Skip to main content

From the bargaining table to the street: Alberta employees push for 'better'

As federal public service workers continue their strike across the country, hundreds of Albertans are lending a hand and asking for a little help of their own.

The Alberta Federation of Labour's (AFL) "Workers Demand Better" convention was joined by many Calgarian employees Friday as it marched through downtown.

About 400 people gathered to shine the spotlight on issues like wages, working conditions and pensions.

The rally comes as Public Service Alliance of Canada employees picket and other industries threaten work stoppages.

Tensions are bubbling over in other industries across Alberta, including at both WestJet and DynaLife, where bargaining has supposedly hit an impasse.

And in Fort McMurray, hundreds of oil and gas workers say employers Civeo and Imperial Oil are planning to terminate hundreds following highly criticized wage rollbacks.

"The labour movement is revitalized in a way I haven't seen in my lifetime," Canadian Union of Public Employees president Rory Gill said.

"That's why we're seeing thousands of people becoming involved in the labour movement: because they understand their power. If we stand together and work together, we can change things."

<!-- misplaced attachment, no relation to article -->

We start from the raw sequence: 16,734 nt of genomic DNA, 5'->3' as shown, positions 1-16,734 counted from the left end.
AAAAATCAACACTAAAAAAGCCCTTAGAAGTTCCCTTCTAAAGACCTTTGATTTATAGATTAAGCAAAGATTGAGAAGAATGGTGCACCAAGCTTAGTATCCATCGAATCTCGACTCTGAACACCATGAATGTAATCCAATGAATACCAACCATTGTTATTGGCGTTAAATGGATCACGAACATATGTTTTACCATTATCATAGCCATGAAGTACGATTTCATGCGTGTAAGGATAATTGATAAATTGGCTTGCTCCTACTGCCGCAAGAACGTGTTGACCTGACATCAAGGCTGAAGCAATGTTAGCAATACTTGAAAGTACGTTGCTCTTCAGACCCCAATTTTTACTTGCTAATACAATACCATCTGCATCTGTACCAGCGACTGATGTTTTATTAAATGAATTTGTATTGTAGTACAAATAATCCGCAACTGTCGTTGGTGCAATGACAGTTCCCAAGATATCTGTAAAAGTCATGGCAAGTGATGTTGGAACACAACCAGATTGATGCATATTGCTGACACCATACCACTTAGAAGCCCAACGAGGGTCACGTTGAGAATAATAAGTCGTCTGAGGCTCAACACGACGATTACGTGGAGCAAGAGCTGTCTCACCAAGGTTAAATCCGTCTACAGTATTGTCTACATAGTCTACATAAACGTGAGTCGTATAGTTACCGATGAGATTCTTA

Employees tell CTV News they're looking for better working conditions and higher salaries that don't lag behind the cost of living.

It's a lot of labour unrest to be happening at the same time, but experts say it's not all that surprising.

The pandemic introduced millions to different wages and work-from-home structures.

Now that Canada is essentially returning to "normal," unions say workers have a better idea of their value.

"There was a lot of changes to the workplace: reductions in wages and hours, and folks being asked to work from home, and a lot of real significant disruptions," labour lawyer Stephen Torscher said.

"(Now), even to go back to what we had before COVID-19 can potentially trigger a constructive dismissal."

"What workers have seen is you don't have to remain in this rigid box that employers have set up for decades now," Gill added.

"There are lots of ways to do your work, and workers are asserting their power."

One Mount Royal University economics professor says that's a good thing, and that striking employees aren't overstepping their bounds with unrealistic requests.

"If there is more demand for workers, then of course workers have the upper hand," Anupam Das said.

"What workers are trying to do is simply trying to maintain a certain level of standard of living. And, in my opinion, it's not a big ask."

Workers on hand Friday believe what they're fighting for is undoubtedly an election issue.

Many already consider the NDP worker-friendly.

AFL president Gil McGowan says his group is unsure about what another UCP-led term would mean for the province.

"Especially given the fact that companies in the private sector are making so much money right now and the provincial government is recording multi-billion-dollar surpluses," he said.

"Our employers, in both the public and the private sectors, can afford to do better."

The AFL represents roughly 170,000 workers from 29 affiliated unions.